The Los Angeles County Museum of Art has seen the light — at the end of the tunnel, that is.
The museum held its 11th annual Art + Film Gala on Saturday night, a starry affair with co-chairs Eva Chow and Leonardo DiCaprio that drew artists and celebrities, museum leaders and movie producers, along with other art world and Hollywood power players.
At the start of dinner, museum director Michael Govan told the crowd that construction of LACMA’s new Peter Zumthor-designed building is now 50% complete. The museum’s $750-million fundraising campaign has hit the $700-million mark. The gala was the museum’s most successful to date, raising more than $5.1 million.
“We’re 50% done,” Govan told the crowd. “Our leader, Elaine Wynn, said the other day: ‘Some people thought we were half-baked and now we’re half done.”
Heading into dinner earlier, Govan told The Times that the museum was now “unstuck.”
“It’s been a tough few years, not just for LACMA but everyone. The closures. So coming back, having the construction project get out of the ground and gain traction, finally we’re moving forward quickly,” he said. “There is a sense of, metaphorically with COVID and everything, digging out of the hole and finally being able to see the light.”
Light permeated the evening, which was honoring 88-year-old Light and Space movement artist Helen Pashgian and South Korean film director Park Chan-wook.
During the cocktail hour, a canopy of towering construction cranes from the museum’s building project loomed over the Smidt Welcome Plaza, glowing in the moonlight. Rose-tinted party lights bathed the plaza’s purple carpet, which saw the arrival of Billie Eilish, Kim Kardashian, Simu Liu, Idris Elba, Paris Hilton, Park Hae-il, Quinta Brunson, Kim Min-jung, Adrien Brody, Sean Penn, Olivia Wilde, Julia Garner and Jared Leto, among others.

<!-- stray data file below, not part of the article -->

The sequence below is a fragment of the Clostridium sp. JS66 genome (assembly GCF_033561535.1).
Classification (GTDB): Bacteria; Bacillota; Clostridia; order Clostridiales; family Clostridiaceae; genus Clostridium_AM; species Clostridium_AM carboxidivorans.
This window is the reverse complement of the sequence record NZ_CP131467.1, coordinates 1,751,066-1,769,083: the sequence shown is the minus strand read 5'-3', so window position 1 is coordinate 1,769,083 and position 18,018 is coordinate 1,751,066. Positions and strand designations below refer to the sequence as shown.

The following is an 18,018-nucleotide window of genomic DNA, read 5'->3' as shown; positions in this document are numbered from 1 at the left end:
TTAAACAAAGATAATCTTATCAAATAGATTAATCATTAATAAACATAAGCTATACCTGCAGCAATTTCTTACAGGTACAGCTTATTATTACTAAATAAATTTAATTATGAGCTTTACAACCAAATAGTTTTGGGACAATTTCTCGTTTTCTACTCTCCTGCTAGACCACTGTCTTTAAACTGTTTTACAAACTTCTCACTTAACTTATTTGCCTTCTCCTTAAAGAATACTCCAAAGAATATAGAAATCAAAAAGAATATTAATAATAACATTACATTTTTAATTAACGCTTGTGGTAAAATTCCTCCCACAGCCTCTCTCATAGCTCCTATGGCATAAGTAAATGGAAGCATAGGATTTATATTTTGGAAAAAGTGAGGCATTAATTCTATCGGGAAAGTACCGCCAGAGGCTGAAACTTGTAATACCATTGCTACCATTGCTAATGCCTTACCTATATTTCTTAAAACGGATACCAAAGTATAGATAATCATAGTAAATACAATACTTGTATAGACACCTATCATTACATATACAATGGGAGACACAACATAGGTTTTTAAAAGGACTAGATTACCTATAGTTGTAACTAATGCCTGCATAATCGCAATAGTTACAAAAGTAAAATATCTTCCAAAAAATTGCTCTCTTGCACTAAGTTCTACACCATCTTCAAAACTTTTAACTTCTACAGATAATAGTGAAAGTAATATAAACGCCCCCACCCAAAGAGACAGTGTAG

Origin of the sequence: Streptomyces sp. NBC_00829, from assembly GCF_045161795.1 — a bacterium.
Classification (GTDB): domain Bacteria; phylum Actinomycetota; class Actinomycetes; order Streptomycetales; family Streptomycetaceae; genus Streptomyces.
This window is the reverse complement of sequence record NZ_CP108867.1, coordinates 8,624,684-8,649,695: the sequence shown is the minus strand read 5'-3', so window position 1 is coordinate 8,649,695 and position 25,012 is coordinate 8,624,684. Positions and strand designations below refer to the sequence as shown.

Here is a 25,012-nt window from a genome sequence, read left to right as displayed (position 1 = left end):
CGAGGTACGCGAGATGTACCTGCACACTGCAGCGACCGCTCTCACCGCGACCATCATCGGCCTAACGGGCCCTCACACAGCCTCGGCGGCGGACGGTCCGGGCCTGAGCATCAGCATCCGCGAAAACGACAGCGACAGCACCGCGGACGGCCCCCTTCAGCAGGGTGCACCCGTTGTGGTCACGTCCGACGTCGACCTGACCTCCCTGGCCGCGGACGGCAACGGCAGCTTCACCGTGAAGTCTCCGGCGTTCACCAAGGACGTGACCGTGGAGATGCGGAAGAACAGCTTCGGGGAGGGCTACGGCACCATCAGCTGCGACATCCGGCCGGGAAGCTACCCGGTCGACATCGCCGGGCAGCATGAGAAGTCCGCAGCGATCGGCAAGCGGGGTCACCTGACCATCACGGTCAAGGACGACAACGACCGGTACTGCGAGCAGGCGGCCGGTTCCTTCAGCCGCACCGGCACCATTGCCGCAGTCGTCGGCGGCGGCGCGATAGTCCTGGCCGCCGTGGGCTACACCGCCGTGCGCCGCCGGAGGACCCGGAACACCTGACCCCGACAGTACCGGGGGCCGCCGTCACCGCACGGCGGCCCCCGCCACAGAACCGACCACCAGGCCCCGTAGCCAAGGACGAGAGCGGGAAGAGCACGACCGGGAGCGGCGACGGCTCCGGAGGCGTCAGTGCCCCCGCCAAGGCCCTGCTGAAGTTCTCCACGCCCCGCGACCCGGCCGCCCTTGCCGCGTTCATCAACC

Pashgian said she’d been inspired by light since she was a child. She’s working on a new luminescent piece, she said, which will go on view at LACMA in the spring. The evening’s honor, she said, was especially meaningful to her because she was sharing it with director Park.
“He’s a fantastic filmmaker,” she said. “And what’s interesting, film and art are different disciplines, they live in different worlds, but I see [a connection] through light, which they both use in various ways.”
Other artists in attendance included Henry Taylor, Mark Bradford, Tacita Dean, Tanya Aguiñiga, Catherine Opie, Betye Saar, Alison Saar, Calida Rawles, Victoria Fu, Martine Syms, Rubén Ortiz-Torres, Jonas Wood, Charles Gaines and Lauren Halsey.
Swiss architect Zumthor was in attendance as well, and he appeared somewhat relieved regarding the building’s progress. “It’s coming along as I wanted it to be,” he said. “But if it’s not good, it’s my mistake!” The tower cranes outside, he added, appeared “alive and beautiful, all lit up.”
Opie passed by, giving Zumthor a double thumbs up: “I love the 50%,” she said. “I’m all about the 50%!”
Salma Hayek and Kardashian were in the throes of an intense conversation during dinner, but they took a break to chat with The Times about the brightness of the L.A. art scene.
“L.A. keeps growing, the art world, it keeps moving this way,” Hayek said. “A lot of people thought it would be momentary, but no. It’s amazing.”
Kardashian said she’d recently started her journey as an art collector. “I’m notoriously known for having the most minimalistic art style,” she said, adding that she’s acquired works by Lucio Fontana and Cy Twombly. “I learned from the best here at LACMA.”
After dinner, Elton John, who’s been on a Farewell Yellow Brick Road tour, took the stage outside, performing “Rocket Man,” “Your Song,” “Don’t Let the Sun Go Down on Me” and other hits on a crimson red grand piano. The latter was dedicated to Taron Egerton, he said, one of his best friends, also in attendance, who portrayed John in the film “Rocketman.” John closed out his set with “I’m Still Standing.”
Outside on Wilshire Boulevard, a throng of fans were still standing as well, waiting for a glimpse of their favorite stars as the evening wound to a close.
Suddenly, they let loose a cacophonous roar. “Billie, Billie!” they yelled at Eilish as she climbed into a black SUV.
The museum’s “Urban Light” installation illuminated the sidewalk. The purple carpet sparkled with gold fringe, shiny cobalt sequins and silver sparkles as the crowd headed home.
Here are more photos from the evening: